Kategori: Design

Making stuff look like stuff.

Shaping it up

Packages
Do you see the difference?

A follow up from last post. I got some really cheap stickers to further compensate the lack of fancyness.

In writing
Before I used a red permanent marker to write the return adress with a personal touch. Now I save both time and effort AND it looks much better.

Compensating fancyness

Tom's package soon to be sent.
It might look like crap IRL*. But it looks great having low shipping costs on the web.

I know, I know, packaging is super important to make the sale . But when they already purchased my drill bit holder online – it is in fact already sold.

Cheap as a post card.
Cheap as a post card.

Lowest shipping cost
To post my invention I use an extremely light weight plastic envelope that looks like crap. However, if someone orders just one Gearfix I can post it to every corner of the world at the same price as an ordinary post card.

Tipping the scales
If someone buys two or more drill bit holders online the shipping cost doesn’t change. And for larger orders, when it doesn’t affect my shipping expenses, I some times add a bonus Gearfix just for fun.

Compensation
The cheap plastic envelope is the opposite of fancy. In case any customer happens to get offended by the packaging I imagine filling it with an unexpected bonus product will take their mind off the crappy container.

*IRL = In Real Life

Made in Sweden?

Photo of product labels.
Made in Sweden vs. Swedish design (zoom image).

I still wasn’t sure if Gearfix eventually had to be manufactured in Asia. So I chose to just claim the value of ”Swedish design”.

Saving by spending
I had an order for ”only” a few thousand units. But it was much more economic to buy the printed material in bulk. For a little more money, I ordered 20.000 extra paper labels with the print -”Swedish design”. This also turned out to be a good move when the drunk & brawling packaging service started to trash my stuff.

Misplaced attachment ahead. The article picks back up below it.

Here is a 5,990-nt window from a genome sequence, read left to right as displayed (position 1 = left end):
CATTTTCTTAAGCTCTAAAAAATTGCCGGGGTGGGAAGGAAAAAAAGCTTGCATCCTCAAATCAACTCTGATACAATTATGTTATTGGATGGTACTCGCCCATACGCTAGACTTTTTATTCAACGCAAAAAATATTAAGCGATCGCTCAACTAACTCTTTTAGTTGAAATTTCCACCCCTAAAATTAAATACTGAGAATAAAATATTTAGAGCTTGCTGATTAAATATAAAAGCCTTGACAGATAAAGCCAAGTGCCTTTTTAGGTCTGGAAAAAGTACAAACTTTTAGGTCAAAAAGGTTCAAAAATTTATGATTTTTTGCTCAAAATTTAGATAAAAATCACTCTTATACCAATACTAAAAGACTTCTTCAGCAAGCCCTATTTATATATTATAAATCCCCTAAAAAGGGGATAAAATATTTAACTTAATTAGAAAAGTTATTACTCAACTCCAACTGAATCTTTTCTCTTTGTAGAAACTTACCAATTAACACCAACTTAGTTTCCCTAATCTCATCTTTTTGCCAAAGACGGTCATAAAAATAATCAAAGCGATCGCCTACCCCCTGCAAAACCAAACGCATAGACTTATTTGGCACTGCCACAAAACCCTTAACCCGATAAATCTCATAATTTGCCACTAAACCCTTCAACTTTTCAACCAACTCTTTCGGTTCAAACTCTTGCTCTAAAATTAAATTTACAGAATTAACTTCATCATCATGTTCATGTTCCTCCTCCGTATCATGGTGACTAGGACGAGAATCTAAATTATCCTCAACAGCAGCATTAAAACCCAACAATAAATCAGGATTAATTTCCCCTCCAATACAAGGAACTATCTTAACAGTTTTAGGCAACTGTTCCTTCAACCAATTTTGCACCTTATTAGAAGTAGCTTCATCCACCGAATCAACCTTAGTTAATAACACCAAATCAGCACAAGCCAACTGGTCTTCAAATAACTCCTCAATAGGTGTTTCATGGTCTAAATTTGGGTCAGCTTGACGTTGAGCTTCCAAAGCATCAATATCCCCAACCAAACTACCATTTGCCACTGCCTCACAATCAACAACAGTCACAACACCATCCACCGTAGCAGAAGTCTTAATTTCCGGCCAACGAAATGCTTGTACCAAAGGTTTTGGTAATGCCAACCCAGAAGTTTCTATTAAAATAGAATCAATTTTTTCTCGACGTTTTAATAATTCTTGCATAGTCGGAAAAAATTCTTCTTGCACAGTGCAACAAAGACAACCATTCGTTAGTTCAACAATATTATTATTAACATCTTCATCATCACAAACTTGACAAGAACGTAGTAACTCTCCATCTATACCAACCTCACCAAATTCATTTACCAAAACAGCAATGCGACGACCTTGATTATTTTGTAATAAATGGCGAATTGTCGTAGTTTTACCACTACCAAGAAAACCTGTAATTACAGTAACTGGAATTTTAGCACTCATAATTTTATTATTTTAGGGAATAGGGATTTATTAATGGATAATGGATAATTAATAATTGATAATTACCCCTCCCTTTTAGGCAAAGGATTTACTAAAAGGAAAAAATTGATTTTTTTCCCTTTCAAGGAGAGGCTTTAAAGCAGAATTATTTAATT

Limited edition
I figured that if my gadget had to be manufactured in Asia, the labels would still be usable. How ever, the boxes were made in a very limited edition and got the more prestigious print -”Made in Sweden”.

Calculation fail

Stupic calculation.
I went blind focusing on details. This stupidity created a package that contained 90 units.

15 units in 6 rows = 90 units of stupidity.

Fancy appearance
Product presentation was essential and I thought it was a nice idea to place the products in neat rows, divided by paper sheets as in the chocolate-candy boxes. The problem with this was, apart from the time it took to pack, the boxes only held 90 products.

What the hell?
If you haven’t figured it out yet, this made it rather tricky handling my first order for 5.000 units. I realized this in the last minute and eventually sent them 56 boxes (56 boxes x 90 units = 5.040 products). I didn’t dare to charge for the extra 40 units.

Double trouble
I certainly didn’t want to embarrass myself but I had to point out this mistake to the retailer. Otherwise their computer data would get messed up not having the correct amount of products in stock. It doesn’t feel good to be a hassle for your first and most important customer.

Garbage heap
Later when I visited some of the stores the paper sheets, supposed to make everything look exclusively designed were anything but fancy. Crumbling paper were spread all over the place making the designed boxes look like trash bins.

Design of the first box.
In theory, very fancy. In real life the dividing paper sheets were tossed around like trash.

Resolution
It was an important learning experience to have gone through this ordeal. Now I knew what I needed, got rid of the dividing paper sheets and I even found plastic strings for half the price and re-designed my boxes to hold 100 Gearfix units each. But there were dark clouds summoning ahead.